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Current location: Ohiohiohiohio
Member since: 2002
Number of posts: 30,876
Current location: Ohiohiohiohio
Member since: 2002
Number of posts: 30,876
Source: Cleveland Plain Dealer
In a scathing 17-page ruling (Read the full ruling in the Document viewer below), U.S. District Judge Algenon Marbley said a directive on counting provisional ballots that Ohio Secretary of State Jon Husted issued on Nov. 2 was "a flagrant violation of a state elections law" that could disenfranchise voters.
"The surreptitious manner in which the secretary went about implementing this last minute change to the election rules casts serious doubt on his protestations of good faith," Marbley wrote.
Marbley noted numerous times that Husted, a Republican, set the new rules at 7 p.m. on a Friday.
"Ohio voters reasonably expect that the secretary of Ohio will abide by the General Assembly’s laws in administering a federal election," Marbley wrote. "For an executive of the state to (flout) state law in arbitrarily reassigning a poll worker’s statutory duty to a voter, with the result being disenfranchisement of the voter, is ‘fundamentally unfair and constitutionally impermissible.’"
Marbley, nominated to be federal judge by President Bill Clinton in 1997, has ruled on numerous issues regarding Ohio election laws in recent months. He has repeatedly stressed the importance of voting rights. "There’s nothing more important than the franchise and the right to vote," Marbley said during a hearing in June. "I grew up in the Jim Crow South and still remember the various mechanisms that were used to disenfranchise voters."
Read more: http://www.cleveland.com/open/index.ssf/2012/11/federal_judge_rips_husted_for.html
Attorney Subodh Chandra chided Husted for wasting public money in an appeal of Judge Marbley's ruling. Chandra is representing the homeless. They are a group that needs political representation. Huge numbers of Ohioans have been displaced in the "mortgage crisis". Drivers license requirements are obviously designed to prevent them from voting.
I don't know if the federal Department of Justice can go after Jim Crow Husted.
The ruling is viewable at the link for the Cleveland Plain Dealer.
Posted by Kolesar | Wed Nov 14, 2012, 08:18 AM (23 replies)
SPENT more than $11.7 million against President Barack Obama - NRA defeated
SPENT more than $1 million against Sen. Sherrod Brown, OHIO - NRA defeated
SPENT more than $626,000 against Sen. Bill Nelson, FLORIDA - NRA defeated
SPENT more than $610,000 against Tim Kaine, Virginia (U.S. Senate) - NRA defeated
SPENT more than $341,000 against Sen. Claire McCaskill, MISSOURI - NRA defeated
SPENT more than $320,000 against Tammy Baldwin, WISCONSIN (U.S. Senate) - NRA defeated
SPENT more than $48,000 against Chris Murphy, Connecticut (U.S. Senate) - NRA defeated
What additional evidence is needed for elected officials and the media to finally discard the myth of the NRA's power to influence elections?
--Brady Campaign/Facebook feed
Posted by Kolesar | Wed Nov 7, 2012, 11:58 AM (63 replies)
Cleveland, OH, Nov 1 -
Cleveland, OH (November 1, 2012) -- Congressman Dennis Kucinich (D-OH) today released the following statement concerning FirstEnergy’s failure to return power to the people of Northeast Ohio. The Cleveland Plain Dealer reports that 127,000 area residents are still without power after FirstEnergy sent 200 linemen and nearly half its support staff to assist sister companies on the East Coast. Cleveland Public Power, by comparison, has only 1000 households remaining without power.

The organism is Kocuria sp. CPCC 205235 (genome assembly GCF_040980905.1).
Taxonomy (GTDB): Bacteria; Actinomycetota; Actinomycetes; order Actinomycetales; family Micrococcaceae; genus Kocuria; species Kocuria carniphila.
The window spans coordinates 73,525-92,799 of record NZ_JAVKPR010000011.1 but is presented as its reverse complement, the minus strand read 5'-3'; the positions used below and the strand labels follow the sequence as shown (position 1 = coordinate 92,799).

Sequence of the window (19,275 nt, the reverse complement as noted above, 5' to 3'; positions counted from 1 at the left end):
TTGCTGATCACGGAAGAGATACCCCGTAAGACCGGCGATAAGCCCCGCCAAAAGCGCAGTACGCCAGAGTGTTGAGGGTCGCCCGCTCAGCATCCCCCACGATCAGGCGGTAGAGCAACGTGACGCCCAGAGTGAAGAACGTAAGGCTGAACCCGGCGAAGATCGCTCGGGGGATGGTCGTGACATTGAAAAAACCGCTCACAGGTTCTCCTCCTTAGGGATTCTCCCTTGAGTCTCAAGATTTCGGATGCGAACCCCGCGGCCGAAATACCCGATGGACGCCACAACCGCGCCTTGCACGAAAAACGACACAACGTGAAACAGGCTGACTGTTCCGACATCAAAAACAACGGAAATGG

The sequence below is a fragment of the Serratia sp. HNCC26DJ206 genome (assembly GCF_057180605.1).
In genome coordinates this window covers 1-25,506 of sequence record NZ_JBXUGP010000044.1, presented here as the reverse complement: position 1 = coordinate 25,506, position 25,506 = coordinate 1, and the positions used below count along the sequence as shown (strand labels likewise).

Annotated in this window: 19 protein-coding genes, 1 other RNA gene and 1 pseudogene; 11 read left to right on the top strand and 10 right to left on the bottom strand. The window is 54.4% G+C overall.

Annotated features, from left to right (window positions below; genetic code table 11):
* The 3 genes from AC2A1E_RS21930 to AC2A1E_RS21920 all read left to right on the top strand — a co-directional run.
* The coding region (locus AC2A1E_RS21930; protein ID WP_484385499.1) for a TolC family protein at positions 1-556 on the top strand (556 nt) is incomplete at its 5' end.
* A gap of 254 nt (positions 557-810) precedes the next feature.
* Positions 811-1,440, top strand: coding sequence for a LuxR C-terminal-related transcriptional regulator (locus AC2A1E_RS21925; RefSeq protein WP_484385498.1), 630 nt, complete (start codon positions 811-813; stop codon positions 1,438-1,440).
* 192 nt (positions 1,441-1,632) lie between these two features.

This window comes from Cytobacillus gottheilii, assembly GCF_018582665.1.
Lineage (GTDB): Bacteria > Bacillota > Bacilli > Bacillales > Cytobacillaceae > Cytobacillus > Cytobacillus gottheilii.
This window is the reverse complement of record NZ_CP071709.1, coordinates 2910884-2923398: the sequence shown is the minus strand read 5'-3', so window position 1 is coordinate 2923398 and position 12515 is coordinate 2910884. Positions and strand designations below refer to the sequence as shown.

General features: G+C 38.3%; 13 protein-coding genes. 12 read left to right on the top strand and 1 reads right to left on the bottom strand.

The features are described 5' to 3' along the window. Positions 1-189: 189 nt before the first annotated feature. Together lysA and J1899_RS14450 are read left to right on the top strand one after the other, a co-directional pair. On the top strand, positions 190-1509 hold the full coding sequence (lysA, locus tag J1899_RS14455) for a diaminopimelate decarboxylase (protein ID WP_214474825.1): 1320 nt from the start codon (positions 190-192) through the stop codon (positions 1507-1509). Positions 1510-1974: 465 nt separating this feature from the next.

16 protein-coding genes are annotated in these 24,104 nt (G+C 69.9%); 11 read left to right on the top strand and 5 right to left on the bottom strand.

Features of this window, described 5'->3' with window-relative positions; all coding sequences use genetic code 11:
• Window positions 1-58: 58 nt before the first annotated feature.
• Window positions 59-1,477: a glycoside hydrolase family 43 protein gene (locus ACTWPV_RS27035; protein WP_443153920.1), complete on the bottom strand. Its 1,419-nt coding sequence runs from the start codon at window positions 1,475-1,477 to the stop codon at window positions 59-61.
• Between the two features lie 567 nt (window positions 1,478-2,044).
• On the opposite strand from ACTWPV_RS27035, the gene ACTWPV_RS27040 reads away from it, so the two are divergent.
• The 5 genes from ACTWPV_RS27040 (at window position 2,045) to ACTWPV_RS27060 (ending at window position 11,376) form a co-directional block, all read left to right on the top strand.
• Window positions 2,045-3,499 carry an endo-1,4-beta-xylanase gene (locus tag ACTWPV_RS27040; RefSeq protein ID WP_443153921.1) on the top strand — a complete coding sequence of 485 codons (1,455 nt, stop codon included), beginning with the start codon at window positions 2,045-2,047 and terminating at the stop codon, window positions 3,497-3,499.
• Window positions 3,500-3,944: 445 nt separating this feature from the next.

“FirstEnergy’s failure is frustrating on multiple levels and it raises serious questions about management of this Fortune 500 corporation. One hundred twenty seven thousand residents waiting in the cold is clear proof that FirstEnergy is unable to respond to a system wide emergency. With every merger and every expansion, FirstEnergy cuts staff to increase profits. They have cut so deeply, they are unable to respond to an emergency, leaving consumers to pay the price. We should not forget that this is the same company that caused a major blackout along the entire east coast because it was too cheap to maintain its tree trimming responsibilities.
“Secondly, FirstEnergy’s problem was foreseeable. Many of the residents who have called my office have raised questions about motivations. We had plenty of warning that a major storm was coming. FirstEnergy had time to send nearly 50 percent of its support staff to the East Coast. Why then did FirstEnergy not secure support staff from unaffected states before the emergency began? Media reports indicate FirstEnergy has requested support, but only after residents have been without power for days.
“FirstEnergy has a long and continued track record of incompetence. The company has a culture of cutting corners in order to increase profits. This is a company that owns nuclear power plants with abysmal safety records. We put our lives in the hands of a company that puts profits before safety.
“While I hope that all residents will soon have power, it is well established that global climate change will make severe weather more common. FirstEnergy needs to be held accountable. The people of Northern Ohio deserve better,” said Kucinich. “
Posted by Kolesar | Sat Nov 3, 2012, 06:52 PM (5 replies)
Ohio Secretary of State Jon Husted issued a new, mind boggling directive on Thursday that adds even more confusion and potential slow-down to the process of handling absentee ballots.
According to newly-issued Directive 2012-48, Boards of Election wishing to notify a voter of mistakes on his/her absentee ballot can only do so “in writing by first class mail”. ”Notification may not be made via telephone, email, facsimile” or any other means.